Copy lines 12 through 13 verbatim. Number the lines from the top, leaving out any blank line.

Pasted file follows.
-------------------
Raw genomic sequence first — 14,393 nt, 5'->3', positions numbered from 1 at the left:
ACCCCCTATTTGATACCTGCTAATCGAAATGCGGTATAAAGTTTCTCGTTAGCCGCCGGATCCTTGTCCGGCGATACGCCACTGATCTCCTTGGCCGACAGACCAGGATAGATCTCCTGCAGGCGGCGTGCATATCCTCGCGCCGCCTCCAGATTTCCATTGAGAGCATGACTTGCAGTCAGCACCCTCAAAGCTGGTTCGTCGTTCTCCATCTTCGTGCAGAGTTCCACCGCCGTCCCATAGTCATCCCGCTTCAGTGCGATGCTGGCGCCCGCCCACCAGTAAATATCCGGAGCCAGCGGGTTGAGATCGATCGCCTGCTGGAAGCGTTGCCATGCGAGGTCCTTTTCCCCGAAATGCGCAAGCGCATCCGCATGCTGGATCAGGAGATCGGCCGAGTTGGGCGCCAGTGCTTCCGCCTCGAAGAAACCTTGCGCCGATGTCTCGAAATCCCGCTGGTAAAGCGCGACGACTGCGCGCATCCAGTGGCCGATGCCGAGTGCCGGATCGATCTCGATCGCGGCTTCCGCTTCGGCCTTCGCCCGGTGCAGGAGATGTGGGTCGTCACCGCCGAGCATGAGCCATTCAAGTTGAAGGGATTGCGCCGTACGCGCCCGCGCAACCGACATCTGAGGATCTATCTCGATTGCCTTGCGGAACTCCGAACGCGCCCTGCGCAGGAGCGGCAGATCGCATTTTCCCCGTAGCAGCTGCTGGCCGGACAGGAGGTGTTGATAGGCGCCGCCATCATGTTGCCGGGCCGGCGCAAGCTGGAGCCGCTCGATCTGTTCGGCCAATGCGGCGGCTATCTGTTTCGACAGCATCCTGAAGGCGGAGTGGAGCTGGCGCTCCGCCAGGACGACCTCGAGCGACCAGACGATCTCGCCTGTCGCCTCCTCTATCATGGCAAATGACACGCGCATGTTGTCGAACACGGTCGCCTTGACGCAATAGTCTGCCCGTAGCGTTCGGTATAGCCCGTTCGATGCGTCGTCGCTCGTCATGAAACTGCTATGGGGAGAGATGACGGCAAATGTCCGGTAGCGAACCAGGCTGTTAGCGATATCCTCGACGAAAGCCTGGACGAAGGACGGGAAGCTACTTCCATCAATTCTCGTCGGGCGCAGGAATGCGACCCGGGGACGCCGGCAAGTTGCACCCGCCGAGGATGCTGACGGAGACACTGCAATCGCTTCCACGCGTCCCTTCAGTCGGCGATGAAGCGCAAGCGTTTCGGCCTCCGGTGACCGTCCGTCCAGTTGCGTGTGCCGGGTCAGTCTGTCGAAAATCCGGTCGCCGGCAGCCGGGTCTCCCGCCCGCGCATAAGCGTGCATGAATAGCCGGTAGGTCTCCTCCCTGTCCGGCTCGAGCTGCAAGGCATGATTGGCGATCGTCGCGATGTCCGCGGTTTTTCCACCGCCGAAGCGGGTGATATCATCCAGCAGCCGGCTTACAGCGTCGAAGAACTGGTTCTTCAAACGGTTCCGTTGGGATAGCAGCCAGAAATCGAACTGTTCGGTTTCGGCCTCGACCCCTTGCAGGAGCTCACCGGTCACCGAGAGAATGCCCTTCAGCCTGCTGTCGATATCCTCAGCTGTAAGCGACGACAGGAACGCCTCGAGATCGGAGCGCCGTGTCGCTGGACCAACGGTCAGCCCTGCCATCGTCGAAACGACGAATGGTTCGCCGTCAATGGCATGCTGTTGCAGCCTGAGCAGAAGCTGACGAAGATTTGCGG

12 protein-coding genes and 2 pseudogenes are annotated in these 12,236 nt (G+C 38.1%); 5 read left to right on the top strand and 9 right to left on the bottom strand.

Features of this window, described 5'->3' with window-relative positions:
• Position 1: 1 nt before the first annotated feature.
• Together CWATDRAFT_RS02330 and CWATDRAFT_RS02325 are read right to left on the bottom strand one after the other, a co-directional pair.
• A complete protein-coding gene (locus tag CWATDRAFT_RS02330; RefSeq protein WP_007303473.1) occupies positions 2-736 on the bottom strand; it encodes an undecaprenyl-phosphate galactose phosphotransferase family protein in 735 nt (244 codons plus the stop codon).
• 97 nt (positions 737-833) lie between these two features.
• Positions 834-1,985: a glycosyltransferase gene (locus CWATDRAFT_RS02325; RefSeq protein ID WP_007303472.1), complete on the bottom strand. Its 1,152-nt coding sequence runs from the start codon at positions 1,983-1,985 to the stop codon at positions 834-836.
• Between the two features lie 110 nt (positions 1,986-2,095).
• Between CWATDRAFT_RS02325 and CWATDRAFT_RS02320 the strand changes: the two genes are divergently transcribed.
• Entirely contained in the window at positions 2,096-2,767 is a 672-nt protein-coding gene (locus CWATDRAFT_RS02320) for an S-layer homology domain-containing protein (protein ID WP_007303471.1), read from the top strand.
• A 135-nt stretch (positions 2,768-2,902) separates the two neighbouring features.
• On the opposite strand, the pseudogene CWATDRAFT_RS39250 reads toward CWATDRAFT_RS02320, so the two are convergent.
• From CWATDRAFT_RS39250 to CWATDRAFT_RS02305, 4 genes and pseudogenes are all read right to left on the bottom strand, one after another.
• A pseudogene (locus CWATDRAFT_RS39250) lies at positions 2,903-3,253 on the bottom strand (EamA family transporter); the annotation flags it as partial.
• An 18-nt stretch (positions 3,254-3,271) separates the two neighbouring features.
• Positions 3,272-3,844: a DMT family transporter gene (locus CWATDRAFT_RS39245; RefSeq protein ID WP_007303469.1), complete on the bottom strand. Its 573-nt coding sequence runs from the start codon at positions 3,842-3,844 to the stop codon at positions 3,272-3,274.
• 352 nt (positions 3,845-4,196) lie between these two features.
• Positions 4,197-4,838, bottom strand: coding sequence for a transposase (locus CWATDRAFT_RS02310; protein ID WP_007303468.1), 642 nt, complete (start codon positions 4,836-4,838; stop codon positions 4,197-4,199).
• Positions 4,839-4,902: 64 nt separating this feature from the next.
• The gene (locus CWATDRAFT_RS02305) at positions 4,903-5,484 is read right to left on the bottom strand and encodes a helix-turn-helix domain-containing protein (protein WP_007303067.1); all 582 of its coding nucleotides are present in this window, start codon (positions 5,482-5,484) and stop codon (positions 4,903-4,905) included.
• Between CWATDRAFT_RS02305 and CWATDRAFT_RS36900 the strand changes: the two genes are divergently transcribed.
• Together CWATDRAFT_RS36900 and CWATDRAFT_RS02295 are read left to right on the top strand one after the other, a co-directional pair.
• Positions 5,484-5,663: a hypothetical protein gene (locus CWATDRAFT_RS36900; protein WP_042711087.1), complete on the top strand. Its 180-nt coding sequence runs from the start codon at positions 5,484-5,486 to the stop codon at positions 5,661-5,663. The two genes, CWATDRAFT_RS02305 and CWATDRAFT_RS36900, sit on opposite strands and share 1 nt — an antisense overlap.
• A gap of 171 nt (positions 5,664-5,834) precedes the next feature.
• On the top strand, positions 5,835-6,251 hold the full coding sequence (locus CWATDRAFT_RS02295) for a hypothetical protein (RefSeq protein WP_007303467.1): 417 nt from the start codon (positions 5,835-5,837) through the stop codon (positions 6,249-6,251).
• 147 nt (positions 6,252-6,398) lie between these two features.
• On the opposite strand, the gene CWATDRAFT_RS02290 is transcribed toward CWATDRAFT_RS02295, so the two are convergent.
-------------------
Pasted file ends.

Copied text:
• Entirely contained in the window at positions 2,096-2,767 is a 672-nt protein-coding gene (locus CWATDRAFT_RS02320) for an S-layer homology domain-containing protein (protein ID WP_007303471.1), read from the top strand.
• A 135-nt stretch (positions 2,768-2,902) separates the two neighbouring features.